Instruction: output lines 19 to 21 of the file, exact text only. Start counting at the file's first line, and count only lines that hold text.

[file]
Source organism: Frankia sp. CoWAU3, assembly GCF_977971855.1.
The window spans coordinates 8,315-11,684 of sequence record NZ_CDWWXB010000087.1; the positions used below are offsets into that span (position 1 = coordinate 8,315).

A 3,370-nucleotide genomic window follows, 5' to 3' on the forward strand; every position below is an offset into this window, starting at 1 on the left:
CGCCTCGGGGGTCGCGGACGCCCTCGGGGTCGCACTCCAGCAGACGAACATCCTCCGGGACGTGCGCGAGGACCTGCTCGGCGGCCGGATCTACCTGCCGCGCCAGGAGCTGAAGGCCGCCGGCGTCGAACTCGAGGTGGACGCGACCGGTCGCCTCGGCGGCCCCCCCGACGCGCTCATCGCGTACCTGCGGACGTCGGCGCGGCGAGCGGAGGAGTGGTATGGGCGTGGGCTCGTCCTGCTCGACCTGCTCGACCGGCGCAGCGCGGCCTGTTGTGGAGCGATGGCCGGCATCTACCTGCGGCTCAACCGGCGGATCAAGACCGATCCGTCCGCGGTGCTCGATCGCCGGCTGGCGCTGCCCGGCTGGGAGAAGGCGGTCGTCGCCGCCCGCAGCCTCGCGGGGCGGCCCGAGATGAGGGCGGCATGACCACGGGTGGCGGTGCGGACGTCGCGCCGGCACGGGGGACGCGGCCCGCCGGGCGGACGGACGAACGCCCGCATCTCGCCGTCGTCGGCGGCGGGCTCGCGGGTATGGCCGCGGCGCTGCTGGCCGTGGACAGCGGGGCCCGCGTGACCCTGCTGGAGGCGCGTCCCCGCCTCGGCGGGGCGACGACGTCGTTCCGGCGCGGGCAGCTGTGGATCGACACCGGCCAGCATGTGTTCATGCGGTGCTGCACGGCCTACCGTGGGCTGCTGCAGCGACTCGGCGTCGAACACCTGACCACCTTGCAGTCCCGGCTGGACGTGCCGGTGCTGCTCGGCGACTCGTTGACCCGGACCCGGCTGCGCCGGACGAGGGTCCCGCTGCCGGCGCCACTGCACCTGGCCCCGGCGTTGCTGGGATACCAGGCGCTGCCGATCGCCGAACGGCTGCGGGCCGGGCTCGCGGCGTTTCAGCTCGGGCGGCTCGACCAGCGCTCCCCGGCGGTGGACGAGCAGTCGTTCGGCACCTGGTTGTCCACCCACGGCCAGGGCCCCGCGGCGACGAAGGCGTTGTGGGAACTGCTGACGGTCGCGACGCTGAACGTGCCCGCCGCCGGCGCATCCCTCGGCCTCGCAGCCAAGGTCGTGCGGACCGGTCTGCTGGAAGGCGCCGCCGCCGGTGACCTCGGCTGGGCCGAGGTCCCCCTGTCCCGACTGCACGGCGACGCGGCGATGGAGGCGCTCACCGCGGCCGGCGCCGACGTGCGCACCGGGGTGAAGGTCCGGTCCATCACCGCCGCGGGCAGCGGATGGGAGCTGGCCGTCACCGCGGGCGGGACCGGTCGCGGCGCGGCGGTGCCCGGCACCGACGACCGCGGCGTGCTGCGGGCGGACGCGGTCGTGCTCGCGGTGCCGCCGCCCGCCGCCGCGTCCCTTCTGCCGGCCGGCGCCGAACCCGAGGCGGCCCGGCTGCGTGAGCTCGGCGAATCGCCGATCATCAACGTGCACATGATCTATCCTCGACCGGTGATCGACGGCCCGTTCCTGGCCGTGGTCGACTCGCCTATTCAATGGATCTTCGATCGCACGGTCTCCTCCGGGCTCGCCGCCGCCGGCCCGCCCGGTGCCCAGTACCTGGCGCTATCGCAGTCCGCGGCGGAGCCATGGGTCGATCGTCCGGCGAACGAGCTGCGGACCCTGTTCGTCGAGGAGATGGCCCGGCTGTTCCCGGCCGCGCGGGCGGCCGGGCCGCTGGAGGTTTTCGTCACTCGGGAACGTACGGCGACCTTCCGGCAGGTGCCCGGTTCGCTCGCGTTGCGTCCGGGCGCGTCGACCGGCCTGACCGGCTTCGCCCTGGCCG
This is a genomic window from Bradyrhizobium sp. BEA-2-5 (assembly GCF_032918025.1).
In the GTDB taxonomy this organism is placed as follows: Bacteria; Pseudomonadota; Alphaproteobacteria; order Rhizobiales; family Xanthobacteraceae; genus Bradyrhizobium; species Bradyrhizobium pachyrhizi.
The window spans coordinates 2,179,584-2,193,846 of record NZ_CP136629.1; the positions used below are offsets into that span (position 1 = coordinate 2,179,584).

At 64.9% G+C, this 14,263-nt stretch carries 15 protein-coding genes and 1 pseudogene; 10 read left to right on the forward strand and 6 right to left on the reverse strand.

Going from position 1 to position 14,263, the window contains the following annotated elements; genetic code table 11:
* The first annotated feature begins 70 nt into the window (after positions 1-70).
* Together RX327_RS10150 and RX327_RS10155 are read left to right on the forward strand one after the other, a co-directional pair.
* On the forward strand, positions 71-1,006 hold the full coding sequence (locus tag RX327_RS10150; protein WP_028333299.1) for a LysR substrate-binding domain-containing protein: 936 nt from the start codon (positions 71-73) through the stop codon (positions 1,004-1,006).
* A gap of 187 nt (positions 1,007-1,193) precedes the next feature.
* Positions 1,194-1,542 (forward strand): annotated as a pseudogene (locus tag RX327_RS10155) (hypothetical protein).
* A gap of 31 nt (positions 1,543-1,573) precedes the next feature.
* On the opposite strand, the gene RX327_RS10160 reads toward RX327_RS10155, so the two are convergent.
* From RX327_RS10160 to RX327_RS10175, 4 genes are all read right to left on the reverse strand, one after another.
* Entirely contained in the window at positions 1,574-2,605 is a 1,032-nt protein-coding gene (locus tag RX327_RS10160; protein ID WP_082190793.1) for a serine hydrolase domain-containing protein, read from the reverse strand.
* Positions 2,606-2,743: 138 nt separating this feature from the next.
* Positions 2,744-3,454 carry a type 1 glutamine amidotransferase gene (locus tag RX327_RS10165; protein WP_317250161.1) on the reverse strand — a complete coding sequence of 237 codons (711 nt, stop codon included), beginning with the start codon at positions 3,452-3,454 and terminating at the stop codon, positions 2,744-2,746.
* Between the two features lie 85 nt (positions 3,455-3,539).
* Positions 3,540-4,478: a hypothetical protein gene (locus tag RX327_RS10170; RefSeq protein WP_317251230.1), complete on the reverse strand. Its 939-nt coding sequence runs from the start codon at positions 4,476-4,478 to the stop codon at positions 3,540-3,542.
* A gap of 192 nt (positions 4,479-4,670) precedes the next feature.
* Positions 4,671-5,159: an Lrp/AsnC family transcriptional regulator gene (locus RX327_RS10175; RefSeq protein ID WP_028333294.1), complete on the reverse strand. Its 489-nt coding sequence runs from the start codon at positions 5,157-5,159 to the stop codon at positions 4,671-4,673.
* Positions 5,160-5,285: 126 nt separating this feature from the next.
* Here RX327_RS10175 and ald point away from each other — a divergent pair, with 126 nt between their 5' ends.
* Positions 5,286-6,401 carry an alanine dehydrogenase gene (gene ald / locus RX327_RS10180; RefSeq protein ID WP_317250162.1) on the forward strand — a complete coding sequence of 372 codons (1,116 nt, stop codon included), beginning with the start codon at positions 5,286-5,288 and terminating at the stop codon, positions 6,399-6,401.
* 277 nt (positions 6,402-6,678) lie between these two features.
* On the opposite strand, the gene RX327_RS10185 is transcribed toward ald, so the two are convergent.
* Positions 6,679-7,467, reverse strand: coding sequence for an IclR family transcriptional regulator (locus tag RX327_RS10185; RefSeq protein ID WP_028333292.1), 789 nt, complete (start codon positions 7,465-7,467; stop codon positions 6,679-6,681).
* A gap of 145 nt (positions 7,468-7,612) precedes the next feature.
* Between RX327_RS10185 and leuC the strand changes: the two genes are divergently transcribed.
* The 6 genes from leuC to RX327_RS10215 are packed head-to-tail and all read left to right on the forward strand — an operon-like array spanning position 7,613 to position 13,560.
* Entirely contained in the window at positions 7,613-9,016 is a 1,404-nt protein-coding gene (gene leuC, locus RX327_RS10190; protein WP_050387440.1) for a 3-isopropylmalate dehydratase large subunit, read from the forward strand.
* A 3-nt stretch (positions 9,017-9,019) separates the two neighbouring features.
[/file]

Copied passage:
* Positions 2,606-2,743: 138 nt separating this feature from the next.
* Positions 2,744-3,454 carry a type 1 glutamine amidotransferase gene (locus tag RX327_RS10165; protein WP_317250161.1) on the reverse strand — a complete coding sequence of 237 codons (711 nt, stop codon included), beginning with the start codon at positions 3,452-3,454 and terminating at the stop codon, positions 2,744-2,746.
* Between the two features lie 85 nt (positions 3,455-3,539).